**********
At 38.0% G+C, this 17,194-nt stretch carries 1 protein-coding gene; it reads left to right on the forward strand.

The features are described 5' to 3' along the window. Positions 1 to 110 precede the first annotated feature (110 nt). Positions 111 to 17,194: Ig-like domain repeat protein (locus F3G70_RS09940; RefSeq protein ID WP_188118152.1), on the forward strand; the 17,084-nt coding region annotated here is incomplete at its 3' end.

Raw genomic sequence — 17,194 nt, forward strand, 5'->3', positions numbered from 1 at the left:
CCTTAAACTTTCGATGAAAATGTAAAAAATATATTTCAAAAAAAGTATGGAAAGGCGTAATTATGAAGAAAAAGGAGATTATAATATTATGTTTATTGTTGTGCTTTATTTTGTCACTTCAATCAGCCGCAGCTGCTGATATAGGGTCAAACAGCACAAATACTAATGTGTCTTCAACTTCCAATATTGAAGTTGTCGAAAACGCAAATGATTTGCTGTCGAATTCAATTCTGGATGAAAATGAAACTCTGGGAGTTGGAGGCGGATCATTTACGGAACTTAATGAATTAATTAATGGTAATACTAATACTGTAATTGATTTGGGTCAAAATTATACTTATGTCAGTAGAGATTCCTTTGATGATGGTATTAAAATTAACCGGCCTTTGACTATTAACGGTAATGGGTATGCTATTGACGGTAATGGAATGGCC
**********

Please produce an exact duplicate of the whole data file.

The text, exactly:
At 38.0% G+C, this 17,194-nt stretch carries 1 protein-coding gene; it reads left to right on the forward strand.

The features are described 5' to 3' along the window. Positions 1 to 110 precede the first annotated feature (110 nt). Positions 111 to 17,194: Ig-like domain repeat protein (locus F3G70_RS09940; RefSeq protein ID WP_188118152.1), on the forward strand; the 17,084-nt coding region annotated here is incomplete at its 3' end.

Raw genomic sequence — 17,194 nt, forward strand, 5'->3', positions numbered from 1 at the left:
CCTTAAACTTTCGATGAAAATGTAAAAAATATATTTCAAAAAAAGTATGGAAAGGCGTAATTATGAAGAAAAAGGAGATTATAATATTATGTTTATTGTTGTGCTTTATTTTGTCACTTCAATCAGCCGCAGCTGCTGATATAGGGTCAAACAGCACAAATACTAATGTGTCTTCAACTTCCAATATTGAAGTTGTCGAAAACGCAAATGATTTGCTGTCGAATTCAATTCTGGATGAAAATGAAACTCTGGGAGTTGGAGGCGGATCATTTACGGAACTTAATGAATTAATTAATGGTAATACTAATACTGTAATTGATTTGGGTCAAAATTATACTTATGTCAGTAGAGATTCCTTTGATGATGGTATTAAAATTAACCGGCCTTTGACTATTAACGGTAATGGGTATGCTATTGACGGTAATGGAATGGCC